The House of Commons holds the information for Commons members of the delegation and copies of receipts and invoices in scope of your request are attached. Please note that our response below only deals with information relating to Members of the House of Commons. The House of Lords is a separate public authority for the purposes of the Freedom of Information Act, and they may hold information about Members of the House of Lords in relation to your request, so you may wish to consider forwarding your request for information to them at: FOILORDS@parliament.uk.
Please note, there are five entries on the list of Delegates for whom we do not hold complete records. For four visits, attendance was cancelled (Tasmina Ahmed-Sheikh to Paris on 13 December, Suella Fernandes to Paris on 13 December, Khalid Mahmood to Strasbourg on 10-14 October, and Mike Wood to Strasbourg on 10-14 October), and although there was spend due to cancellation of non-refundable items , there was not actual “expenses” claimed. Additionally, there was one visit by Huw Merriman to Strasbourg on 10-14 October, where the House of Commons paid for his hotel and travel, but the Member did not claim expenses for the visit.
Where invoices and receipts include information on items which are not reimbursable and have not been claimed for, e.g. where a hotel bill reflects personal payments, the House considers this to be personal data and the information has been redacted. Further details are provided below.
Additionally, please note that some information has been redacted under the following sections of the Freedom of Information Act 2000 (FOIA):
Section 40 (Personal data)
Some personal information, such as names of operational staff and personal payments which have not been reimbursed, have been redacted from these receipts. This information is exempt by virtue of section 40 (2) of the FOIA (the exemption for personal information), as disclosure of this information to the public generally, in the House’s view, would not be consistent with the data protection principles in the Data Protection Act 1998 (DPA). This is an absolute exemption and the public interest test does not apply.
Section 31 (Law enforcement)
Some information, such as account numbers and payment card information, have been redacted. We have also redacted the details of hotels regularly used by the Members of Parliament making up these delegations. This has been withheld in accordance with section 31 (1) (a) of the FOIA, as to disclose this information would be likely to prejudice the prevention and detection of crime. This is not an absolute exemption and requires a public test to be performed.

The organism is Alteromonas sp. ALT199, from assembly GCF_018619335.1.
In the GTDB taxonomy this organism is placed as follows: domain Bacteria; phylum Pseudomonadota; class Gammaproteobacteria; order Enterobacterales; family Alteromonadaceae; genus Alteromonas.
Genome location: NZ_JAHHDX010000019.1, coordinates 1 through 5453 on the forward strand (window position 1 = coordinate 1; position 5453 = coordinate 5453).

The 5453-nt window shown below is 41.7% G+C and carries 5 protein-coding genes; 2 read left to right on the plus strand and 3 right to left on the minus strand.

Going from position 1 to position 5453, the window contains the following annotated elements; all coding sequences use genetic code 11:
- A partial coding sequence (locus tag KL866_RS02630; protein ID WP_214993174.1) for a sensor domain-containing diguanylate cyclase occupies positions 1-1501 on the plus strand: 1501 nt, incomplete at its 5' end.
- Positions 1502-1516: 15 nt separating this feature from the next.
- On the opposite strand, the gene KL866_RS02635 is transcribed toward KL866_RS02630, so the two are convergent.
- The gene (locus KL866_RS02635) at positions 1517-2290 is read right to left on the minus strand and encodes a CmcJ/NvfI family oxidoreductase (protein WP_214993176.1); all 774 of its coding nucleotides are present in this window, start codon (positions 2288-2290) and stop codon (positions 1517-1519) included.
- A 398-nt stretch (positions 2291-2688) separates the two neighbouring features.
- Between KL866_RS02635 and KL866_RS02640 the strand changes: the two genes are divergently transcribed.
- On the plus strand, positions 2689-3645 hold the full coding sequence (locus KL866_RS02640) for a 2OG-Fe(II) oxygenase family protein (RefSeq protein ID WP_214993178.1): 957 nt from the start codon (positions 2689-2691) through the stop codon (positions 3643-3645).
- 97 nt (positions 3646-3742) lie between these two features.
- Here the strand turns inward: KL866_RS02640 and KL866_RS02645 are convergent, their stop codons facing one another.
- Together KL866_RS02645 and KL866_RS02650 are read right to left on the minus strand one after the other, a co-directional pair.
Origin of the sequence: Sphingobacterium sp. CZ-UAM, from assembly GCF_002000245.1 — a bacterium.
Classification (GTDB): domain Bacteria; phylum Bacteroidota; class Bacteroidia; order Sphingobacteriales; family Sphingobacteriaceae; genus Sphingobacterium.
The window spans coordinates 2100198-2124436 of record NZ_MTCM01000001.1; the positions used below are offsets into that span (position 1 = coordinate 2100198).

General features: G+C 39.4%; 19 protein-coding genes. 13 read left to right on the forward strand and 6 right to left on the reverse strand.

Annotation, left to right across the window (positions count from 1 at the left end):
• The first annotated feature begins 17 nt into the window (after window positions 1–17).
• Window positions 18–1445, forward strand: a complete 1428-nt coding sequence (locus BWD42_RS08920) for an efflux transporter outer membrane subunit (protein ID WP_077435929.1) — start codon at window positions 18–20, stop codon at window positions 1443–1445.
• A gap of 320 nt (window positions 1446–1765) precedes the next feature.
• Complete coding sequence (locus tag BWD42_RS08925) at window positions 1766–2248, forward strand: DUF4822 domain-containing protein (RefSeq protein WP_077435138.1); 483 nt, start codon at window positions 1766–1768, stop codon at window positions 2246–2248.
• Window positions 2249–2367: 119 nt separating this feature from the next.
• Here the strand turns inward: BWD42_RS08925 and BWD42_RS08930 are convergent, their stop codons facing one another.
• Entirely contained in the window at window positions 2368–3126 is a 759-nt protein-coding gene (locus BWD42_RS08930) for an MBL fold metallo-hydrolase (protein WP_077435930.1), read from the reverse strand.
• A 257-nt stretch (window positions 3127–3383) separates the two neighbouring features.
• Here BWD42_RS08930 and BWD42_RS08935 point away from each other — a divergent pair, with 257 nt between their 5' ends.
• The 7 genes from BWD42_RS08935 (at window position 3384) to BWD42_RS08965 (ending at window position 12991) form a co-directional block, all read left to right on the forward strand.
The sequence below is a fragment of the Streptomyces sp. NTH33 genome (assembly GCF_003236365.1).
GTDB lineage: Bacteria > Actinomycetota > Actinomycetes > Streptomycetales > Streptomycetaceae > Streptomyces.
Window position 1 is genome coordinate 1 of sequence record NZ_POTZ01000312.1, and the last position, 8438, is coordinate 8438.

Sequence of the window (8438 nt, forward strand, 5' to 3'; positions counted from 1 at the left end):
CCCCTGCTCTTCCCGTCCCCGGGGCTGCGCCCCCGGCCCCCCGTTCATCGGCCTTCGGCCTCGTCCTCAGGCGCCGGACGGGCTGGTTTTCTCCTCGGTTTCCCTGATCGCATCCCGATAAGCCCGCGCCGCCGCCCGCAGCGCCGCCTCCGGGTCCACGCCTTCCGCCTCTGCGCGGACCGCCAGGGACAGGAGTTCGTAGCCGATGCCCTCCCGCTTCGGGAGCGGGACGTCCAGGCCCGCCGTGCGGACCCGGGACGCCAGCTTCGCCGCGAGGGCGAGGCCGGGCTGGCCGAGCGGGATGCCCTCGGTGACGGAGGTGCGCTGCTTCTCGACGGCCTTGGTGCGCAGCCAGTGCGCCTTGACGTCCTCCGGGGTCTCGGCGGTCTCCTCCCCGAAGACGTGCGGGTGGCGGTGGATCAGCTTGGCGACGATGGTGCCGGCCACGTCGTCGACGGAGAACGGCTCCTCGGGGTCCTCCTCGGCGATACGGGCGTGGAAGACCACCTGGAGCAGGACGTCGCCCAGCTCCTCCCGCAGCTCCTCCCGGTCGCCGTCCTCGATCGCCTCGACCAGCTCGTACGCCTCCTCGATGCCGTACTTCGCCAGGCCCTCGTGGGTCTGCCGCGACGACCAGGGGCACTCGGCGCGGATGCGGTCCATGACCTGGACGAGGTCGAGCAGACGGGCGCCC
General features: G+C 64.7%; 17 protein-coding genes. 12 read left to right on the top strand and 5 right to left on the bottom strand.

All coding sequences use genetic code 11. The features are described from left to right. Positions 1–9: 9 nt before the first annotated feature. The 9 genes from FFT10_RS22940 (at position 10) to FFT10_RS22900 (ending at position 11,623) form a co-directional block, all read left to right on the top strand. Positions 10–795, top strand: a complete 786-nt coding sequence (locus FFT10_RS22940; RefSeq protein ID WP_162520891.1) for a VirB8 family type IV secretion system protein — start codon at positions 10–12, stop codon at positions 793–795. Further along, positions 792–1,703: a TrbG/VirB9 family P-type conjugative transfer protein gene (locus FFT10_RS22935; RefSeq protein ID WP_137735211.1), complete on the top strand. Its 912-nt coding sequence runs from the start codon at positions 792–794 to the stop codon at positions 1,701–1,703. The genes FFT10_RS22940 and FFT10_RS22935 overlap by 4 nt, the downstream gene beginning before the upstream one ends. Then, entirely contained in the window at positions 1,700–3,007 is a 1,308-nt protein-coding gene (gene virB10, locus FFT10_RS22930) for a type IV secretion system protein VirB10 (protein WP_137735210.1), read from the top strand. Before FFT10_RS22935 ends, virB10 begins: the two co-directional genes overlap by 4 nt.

We have considered our obligation to assist the public in understanding how we conduct our business and the legitimate interest in the use of resources funded by the taxpayer. However, the disclosure of this information may assist people of malicious or criminal intent to use those accounts illegally or access the banking details of individuals. The disclosure of regularly used hotels would enable the whereabouts of Members to be predicted at future visits, exposing them to an unacceptable risk of criminal harm. Disclosure of such information would fail in our duty to assist those services providing us with law enforcement services as it would hinder their work in preventing and detecting crime and apprehending offenders.
Section 24(1) – National security
Information relating to the details of hotels regularly used by Members on delegations is also withheld under section 24 (1) of the FOIA, which provides an exemption from disclosure where provision of the information would make the UK or its citizens more vulnerable to a national security threat. This is a qualified or non-absolute exemption and the public interest test applies.
There is a public interest in understanding that Members representing the UK abroad are securely accommodated in hotels and that the measures in place to safeguard national security are effective. The countervailing risk is national security being compromised if the names and locations of these hotels was disclosed, allowing Members to be specifically targeted. Groups planning attacks are known to conduct extensive research into how best to gain access to their targets. Releasing details of regularly used locations of Members into the public domain would allow them to be directly targeted by criminals, terrorists or fixated individuals. In these circumstances it is our view that the public interest in maintaining the exemption outweighs the public interest in disclosing the information.
Section 38 (Health and safety)
Some of the information you require is being withheld on the basis that its disclosure to the public generally would be likely to endanger the physical health and safety of individuals while attending events. We have therefore concluded that some details of hotels used regularly by delegates is exempt from disclosure as provided by section 38(1) (a) and (b) of the FOIA. This is not an absolute exemption and requires a public test to be performed.
We have considered the public interest in understanding how taxpayer money is spent on expenses by the UK delegates to the Parliamentary Assembly of the Council of Europe when attending events. However, there is a countervailing public interest that the health and safety of those individuals, and those of other guests and staff, may be harmed by the release of details of some hotels regularly used by delegates. The disclosure of the information you seek would actively prejudice the security, health and safety of delegates and others by identifying locations and making them more vulnerable to attack, thereby increasing the risk of harm. It is our view that the public interest in maintaining the exemption outweighs the public interest in disclosing the information.